You know how grief can break out unexpectedly and sometimes weirdly? For example, for about two years after my mother died in the early 1990s, whenever I was in a public place where clapping might happen (Remember public places? Remember clapping?), during the applause I would immediately start to weep for no known reason, and would stop the instant the applause was over. It didn't matter if it was the end of King Lear or a funny movie, I'd find myself in free-floating weeping. It didn't take me too long to connect it to Mom's death, even though my siblings and I had grieved on her passing, and had even pre-grieved while lung cancer had her in its long, awful grip.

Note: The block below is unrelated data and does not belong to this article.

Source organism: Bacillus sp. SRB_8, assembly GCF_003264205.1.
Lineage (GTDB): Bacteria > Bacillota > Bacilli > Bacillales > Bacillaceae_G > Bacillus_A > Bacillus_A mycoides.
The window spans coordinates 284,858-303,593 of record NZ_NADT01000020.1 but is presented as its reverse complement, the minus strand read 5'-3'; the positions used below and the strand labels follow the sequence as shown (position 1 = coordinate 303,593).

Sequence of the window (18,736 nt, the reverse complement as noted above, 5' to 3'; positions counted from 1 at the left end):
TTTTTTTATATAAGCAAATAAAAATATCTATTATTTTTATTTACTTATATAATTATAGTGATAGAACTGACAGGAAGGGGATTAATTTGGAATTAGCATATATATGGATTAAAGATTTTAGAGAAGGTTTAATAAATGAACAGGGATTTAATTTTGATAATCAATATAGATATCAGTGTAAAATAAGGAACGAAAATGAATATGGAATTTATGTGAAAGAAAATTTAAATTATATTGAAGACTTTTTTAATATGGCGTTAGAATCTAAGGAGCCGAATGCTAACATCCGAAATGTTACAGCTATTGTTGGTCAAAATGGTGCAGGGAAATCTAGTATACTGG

I think now in a more obvious way I'm undergoing sudden outbreaks of hope.
Hope floods me when my hand is on the doorknob into my sister-in-law's apartment with her caregiver and I remember they've both had their first vaccines. It happens when I go for a walk and see a stranger step aside to afford another stranger a safe distance. It even happens on Zoom when I vividly recall what it's like to be in the same room with others.
And with the news that we're now expected to have enough shots for the entire country by the end of May, I got hit not just by hope but by a stress relief reaction caused by mere governmental competency.
As with grief, I now never know when hope is going to find me. Indeed, the mere fact that I can hope again itself brings a fresh spring gust of hope.
Now of course we must work to make sure all can experience the joyful anticipation of relief.